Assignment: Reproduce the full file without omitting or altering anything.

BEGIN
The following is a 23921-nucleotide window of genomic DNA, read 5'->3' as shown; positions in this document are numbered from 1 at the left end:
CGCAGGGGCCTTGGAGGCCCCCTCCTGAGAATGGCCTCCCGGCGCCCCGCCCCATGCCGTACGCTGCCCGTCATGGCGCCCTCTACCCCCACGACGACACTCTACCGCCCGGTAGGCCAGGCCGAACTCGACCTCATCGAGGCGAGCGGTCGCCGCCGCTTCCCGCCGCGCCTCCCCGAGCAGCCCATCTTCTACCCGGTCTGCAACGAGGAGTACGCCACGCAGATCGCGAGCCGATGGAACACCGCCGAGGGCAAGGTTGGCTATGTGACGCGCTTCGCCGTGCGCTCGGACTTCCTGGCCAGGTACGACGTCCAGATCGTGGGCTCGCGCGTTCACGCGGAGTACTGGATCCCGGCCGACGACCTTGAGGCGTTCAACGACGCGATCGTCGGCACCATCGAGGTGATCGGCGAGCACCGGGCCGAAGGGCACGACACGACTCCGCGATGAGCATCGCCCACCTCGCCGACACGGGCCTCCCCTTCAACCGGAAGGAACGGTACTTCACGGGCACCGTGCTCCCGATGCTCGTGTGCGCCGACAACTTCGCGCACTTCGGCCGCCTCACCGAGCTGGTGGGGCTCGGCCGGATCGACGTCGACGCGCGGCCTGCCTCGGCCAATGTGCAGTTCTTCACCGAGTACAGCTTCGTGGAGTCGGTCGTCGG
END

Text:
The following is a 23921-nucleotide window of genomic DNA, read 5'->3' as shown; positions in this document are numbered from 1 at the left end:
CGCAGGGGCCTTGGAGGCCCCCTCCTGAGAATGGCCTCCCGGCGCCCCGCCCCATGCCGTACGCTGCCCGTCATGGCGCCCTCTACCCCCACGACGACACTCTACCGCCCGGTAGGCCAGGCCGAACTCGACCTCATCGAGGCGAGCGGTCGCCGCCGCTTCCCGCCGCGCCTCCCCGAGCAGCCCATCTTCTACCCGGTCTGCAACGAGGAGTACGCCACGCAGATCGCGAGCCGATGGAACACCGCCGAGGGCAAGGTTGGCTATGTGACGCGCTTCGCCGTGCGCTCGGACTTCCTGGCCAGGTACGACGTCCAGATCGTGGGCTCGCGCGTTCACGCGGAGTACTGGATCCCGGCCGACGACCTTGAGGCGTTCAACGACGCGATCGTCGGCACCATCGAGGTGATCGGCGAGCACCGGGCCGAAGGGCACGACACGACTCCGCGATGAGCATCGCCCACCTCGCCGACACGGGCCTCCCCTTCAACCGGAAGGAACGGTACTTCACGGGCACCGTGCTCCCGATGCTCGTGTGCGCCGACAACTTCGCGCACTTCGGCCGCCTCACCGAGCTGGTGGGGCTCGGCCGGATCGACGTCGACGCGCGGCCTGCCTCGGCCAATGTGCAGTTCTTCACCGAGTACAGCTTCGTGGAGTCGGTCGTCGG